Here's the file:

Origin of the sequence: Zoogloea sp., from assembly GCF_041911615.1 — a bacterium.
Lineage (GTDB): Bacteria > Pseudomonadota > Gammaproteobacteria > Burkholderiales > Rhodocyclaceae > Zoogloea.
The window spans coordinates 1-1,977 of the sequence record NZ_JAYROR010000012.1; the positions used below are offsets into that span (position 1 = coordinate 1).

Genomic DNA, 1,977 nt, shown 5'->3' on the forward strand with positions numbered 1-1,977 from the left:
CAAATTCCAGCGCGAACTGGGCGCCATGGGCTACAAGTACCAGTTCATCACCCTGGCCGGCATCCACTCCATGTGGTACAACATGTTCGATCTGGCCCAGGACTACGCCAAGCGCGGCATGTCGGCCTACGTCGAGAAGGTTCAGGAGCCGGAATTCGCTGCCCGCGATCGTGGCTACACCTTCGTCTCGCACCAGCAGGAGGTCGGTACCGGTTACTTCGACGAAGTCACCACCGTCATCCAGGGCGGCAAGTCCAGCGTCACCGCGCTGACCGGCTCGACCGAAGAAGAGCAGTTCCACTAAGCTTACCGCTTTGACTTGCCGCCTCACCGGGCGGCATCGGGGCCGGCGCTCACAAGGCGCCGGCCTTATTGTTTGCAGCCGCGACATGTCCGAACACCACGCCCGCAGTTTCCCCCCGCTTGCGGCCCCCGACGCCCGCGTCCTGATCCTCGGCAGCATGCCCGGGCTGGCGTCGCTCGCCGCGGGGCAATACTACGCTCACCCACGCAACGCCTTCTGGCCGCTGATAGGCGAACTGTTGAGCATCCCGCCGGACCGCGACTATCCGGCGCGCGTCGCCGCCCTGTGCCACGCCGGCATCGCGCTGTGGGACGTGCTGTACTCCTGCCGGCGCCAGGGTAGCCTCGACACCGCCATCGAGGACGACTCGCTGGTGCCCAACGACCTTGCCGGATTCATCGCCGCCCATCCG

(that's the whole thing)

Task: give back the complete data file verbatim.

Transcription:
Origin of the sequence: Zoogloea sp., from assembly GCF_041911615.1 — a bacterium.
Lineage (GTDB): Bacteria > Pseudomonadota > Gammaproteobacteria > Burkholderiales > Rhodocyclaceae > Zoogloea.
The window spans coordinates 1-1,977 of the sequence record NZ_JAYROR010000012.1; the positions used below are offsets into that span (position 1 = coordinate 1).

Genomic DNA, 1,977 nt, shown 5'->3' on the forward strand with positions numbered 1-1,977 from the left:
CAAATTCCAGCGCGAACTGGGCGCCATGGGCTACAAGTACCAGTTCATCACCCTGGCCGGCATCCACTCCATGTGGTACAACATGTTCGATCTGGCCCAGGACTACGCCAAGCGCGGCATGTCGGCCTACGTCGAGAAGGTTCAGGAGCCGGAATTCGCTGCCCGCGATCGTGGCTACACCTTCGTCTCGCACCAGCAGGAGGTCGGTACCGGTTACTTCGACGAAGTCACCACCGTCATCCAGGGCGGCAAGTCCAGCGTCACCGCGCTGACCGGCTCGACCGAAGAAGAGCAGTTCCACTAAGCTTACCGCTTTGACTTGCCGCCTCACCGGGCGGCATCGGGGCCGGCGCTCACAAGGCGCCGGCCTTATTGTTTGCAGCCGCGACATGTCCGAACACCACGCCCGCAGTTTCCCCCCGCTTGCGGCCCCCGACGCCCGCGTCCTGATCCTCGGCAGCATGCCCGGGCTGGCGTCGCTCGCCGCGGGGCAATACTACGCTCACCCACGCAACGCCTTCTGGCCGCTGATAGGCGAACTGTTGAGCATCCCGCCGGACCGCGACTATCCGGCGCGCGTCGCCGCCCTGTGCCACGCCGGCATCGCGCTGTGGGACGTGCTGTACTCCTGCCGGCGCCAGGGTAGCCTCGACACCGCCATCGAGGACGACTCGCTGGTGCCCAACGACCTTGCCGGATTCATCGCCGCCCATCCG